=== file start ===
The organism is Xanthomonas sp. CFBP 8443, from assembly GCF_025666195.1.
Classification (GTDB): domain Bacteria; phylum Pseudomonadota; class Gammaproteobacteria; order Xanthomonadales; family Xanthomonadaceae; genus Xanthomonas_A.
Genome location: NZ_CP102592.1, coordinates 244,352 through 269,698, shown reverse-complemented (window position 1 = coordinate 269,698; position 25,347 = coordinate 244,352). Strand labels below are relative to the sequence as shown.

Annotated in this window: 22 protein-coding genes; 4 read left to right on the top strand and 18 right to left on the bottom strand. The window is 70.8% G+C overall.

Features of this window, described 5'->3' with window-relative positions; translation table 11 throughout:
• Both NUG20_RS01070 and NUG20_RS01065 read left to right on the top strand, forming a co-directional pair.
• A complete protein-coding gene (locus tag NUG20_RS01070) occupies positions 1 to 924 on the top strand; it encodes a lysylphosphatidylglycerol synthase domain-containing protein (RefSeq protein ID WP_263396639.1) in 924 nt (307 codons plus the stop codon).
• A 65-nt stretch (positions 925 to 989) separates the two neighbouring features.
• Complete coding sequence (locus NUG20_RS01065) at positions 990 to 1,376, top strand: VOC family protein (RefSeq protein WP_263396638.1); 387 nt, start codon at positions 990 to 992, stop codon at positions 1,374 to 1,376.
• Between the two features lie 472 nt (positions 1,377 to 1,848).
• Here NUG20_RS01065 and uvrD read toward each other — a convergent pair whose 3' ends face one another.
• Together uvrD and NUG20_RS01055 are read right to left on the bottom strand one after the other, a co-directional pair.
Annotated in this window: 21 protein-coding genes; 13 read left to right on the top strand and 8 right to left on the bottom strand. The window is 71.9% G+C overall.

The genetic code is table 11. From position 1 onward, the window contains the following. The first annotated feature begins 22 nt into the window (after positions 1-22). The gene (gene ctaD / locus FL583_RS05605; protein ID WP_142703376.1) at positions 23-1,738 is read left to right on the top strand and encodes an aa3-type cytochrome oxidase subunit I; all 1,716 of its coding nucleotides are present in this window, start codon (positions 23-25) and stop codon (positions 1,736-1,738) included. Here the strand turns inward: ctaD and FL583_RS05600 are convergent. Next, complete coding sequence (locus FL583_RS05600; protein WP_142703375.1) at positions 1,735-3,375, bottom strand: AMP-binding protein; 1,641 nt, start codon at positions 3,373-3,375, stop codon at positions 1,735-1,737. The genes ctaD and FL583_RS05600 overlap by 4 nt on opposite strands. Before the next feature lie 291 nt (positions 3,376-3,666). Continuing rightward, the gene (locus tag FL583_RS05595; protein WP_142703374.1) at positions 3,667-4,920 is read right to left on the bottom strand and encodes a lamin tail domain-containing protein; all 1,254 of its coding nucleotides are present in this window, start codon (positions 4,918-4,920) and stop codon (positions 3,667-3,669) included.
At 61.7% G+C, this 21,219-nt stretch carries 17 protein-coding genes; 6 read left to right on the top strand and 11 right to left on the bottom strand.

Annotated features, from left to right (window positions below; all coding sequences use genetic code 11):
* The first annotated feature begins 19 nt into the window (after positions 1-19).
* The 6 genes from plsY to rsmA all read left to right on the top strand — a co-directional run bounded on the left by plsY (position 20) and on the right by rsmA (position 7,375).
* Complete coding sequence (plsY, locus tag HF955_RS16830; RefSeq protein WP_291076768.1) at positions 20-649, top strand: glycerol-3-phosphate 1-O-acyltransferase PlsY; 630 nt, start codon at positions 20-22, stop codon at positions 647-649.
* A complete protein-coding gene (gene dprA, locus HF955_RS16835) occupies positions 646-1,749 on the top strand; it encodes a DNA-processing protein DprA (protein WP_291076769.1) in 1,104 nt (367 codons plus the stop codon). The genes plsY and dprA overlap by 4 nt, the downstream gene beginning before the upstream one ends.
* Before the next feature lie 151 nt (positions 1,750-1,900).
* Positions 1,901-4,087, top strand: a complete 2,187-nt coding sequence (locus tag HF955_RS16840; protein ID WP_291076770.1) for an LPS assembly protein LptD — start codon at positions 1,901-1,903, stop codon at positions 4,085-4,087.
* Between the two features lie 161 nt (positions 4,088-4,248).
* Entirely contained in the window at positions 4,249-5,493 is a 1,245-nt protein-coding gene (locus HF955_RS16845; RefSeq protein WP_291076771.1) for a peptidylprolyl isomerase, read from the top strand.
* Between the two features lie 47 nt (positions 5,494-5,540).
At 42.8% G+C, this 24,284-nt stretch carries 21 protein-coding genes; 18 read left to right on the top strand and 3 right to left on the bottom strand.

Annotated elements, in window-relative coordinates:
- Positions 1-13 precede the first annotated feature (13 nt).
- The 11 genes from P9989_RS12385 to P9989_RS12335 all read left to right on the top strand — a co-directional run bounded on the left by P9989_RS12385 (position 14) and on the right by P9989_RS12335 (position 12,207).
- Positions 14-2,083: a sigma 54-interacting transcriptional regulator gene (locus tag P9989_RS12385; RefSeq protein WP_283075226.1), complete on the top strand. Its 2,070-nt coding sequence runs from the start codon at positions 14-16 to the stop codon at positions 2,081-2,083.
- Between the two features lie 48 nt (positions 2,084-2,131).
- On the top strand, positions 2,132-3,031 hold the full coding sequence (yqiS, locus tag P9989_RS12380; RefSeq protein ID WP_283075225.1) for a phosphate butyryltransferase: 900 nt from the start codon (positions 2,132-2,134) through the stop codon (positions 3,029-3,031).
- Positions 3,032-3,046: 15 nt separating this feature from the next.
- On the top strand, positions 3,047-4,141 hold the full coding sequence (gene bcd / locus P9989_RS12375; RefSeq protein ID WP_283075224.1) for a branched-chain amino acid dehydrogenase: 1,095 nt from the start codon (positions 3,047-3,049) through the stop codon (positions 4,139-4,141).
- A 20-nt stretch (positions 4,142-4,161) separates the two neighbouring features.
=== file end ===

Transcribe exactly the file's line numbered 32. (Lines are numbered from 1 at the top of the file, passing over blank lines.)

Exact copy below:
- On the top strand, positions 2,132-3,031 hold the full coding sequence (yqiS, locus tag P9989_RS12380; RefSeq protein ID WP_283075225.1) for a phosphate butyryltransferase: 900 nt from the start codon (positions 2,132-2,134) through the stop codon (positions 3,029-3,031).